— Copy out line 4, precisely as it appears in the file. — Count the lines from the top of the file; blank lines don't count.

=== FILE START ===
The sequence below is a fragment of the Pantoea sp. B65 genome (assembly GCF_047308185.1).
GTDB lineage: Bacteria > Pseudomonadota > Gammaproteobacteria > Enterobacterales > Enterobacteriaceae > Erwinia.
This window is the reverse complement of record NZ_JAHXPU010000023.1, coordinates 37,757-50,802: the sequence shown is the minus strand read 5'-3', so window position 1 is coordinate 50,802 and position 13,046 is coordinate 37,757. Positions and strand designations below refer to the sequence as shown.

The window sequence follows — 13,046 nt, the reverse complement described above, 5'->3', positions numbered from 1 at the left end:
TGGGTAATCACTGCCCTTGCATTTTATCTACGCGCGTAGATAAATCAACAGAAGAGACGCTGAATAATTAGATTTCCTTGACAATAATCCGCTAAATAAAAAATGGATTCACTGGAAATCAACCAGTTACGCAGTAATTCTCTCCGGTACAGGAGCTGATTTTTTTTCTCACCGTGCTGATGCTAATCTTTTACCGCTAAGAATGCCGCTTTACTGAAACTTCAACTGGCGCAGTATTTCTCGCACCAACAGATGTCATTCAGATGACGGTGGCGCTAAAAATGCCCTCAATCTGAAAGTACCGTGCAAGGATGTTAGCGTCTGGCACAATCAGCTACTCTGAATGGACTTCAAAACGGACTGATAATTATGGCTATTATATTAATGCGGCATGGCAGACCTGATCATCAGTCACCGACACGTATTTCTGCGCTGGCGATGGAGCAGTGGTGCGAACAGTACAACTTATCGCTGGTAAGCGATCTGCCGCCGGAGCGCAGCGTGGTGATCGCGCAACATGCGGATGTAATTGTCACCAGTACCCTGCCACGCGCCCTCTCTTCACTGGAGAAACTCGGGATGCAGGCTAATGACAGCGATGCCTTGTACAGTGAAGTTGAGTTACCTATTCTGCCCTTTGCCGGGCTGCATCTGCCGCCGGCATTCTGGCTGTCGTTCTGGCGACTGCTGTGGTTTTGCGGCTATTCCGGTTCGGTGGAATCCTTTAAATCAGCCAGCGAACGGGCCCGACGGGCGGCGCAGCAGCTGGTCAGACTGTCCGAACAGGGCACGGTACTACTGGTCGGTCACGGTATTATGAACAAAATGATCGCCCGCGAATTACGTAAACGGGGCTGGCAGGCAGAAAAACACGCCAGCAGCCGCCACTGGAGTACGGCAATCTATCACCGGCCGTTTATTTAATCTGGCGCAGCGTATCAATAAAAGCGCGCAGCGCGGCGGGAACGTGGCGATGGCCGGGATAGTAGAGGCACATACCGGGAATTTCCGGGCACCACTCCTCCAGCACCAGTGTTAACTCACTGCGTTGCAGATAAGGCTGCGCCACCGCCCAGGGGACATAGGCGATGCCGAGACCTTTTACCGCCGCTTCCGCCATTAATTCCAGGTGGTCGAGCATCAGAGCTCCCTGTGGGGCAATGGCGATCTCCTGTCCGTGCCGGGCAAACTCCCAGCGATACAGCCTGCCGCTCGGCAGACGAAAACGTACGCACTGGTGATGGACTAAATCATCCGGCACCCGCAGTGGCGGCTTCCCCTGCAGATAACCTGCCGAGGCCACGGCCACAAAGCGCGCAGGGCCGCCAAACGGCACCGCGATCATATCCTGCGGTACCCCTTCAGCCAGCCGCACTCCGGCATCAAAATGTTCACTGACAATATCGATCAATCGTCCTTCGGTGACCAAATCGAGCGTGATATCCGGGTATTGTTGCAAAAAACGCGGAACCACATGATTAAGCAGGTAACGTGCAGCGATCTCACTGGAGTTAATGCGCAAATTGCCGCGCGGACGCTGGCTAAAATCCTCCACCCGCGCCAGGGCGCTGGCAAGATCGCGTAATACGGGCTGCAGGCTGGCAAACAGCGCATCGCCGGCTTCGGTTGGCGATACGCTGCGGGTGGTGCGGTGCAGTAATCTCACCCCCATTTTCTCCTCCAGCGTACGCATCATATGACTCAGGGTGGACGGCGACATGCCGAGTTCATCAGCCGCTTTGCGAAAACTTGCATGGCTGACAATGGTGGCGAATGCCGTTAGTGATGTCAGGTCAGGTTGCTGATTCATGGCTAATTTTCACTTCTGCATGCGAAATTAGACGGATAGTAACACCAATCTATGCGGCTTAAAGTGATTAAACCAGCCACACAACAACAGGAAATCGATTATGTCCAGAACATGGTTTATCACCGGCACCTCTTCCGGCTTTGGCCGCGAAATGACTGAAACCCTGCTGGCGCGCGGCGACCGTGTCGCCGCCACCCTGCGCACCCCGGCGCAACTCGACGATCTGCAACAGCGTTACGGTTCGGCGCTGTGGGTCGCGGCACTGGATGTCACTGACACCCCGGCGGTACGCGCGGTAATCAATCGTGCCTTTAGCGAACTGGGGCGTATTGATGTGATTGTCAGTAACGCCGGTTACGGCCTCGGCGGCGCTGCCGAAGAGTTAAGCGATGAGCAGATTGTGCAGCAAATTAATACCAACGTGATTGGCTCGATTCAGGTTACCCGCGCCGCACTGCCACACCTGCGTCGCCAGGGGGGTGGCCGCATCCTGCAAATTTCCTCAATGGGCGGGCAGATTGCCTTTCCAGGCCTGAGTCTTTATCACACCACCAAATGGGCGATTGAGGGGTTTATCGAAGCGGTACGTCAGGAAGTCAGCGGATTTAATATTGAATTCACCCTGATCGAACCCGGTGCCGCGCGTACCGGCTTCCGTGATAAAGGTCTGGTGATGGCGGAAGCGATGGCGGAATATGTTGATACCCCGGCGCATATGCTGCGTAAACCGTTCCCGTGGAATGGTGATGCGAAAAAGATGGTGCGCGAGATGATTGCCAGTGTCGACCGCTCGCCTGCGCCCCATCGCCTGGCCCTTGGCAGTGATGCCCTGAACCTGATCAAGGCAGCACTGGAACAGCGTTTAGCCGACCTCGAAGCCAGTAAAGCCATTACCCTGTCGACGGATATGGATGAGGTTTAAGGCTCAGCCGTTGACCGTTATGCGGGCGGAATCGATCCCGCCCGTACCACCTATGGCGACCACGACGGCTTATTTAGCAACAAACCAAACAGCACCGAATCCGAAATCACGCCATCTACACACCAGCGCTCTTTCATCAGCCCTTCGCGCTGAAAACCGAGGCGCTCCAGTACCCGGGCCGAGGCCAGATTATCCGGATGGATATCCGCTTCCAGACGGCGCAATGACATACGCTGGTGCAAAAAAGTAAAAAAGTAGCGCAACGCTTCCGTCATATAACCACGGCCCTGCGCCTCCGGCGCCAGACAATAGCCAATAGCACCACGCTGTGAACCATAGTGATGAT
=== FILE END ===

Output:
The window sequence follows — 13,046 nt, the reverse complement described above, 5'->3', positions numbered from 1 at the left end: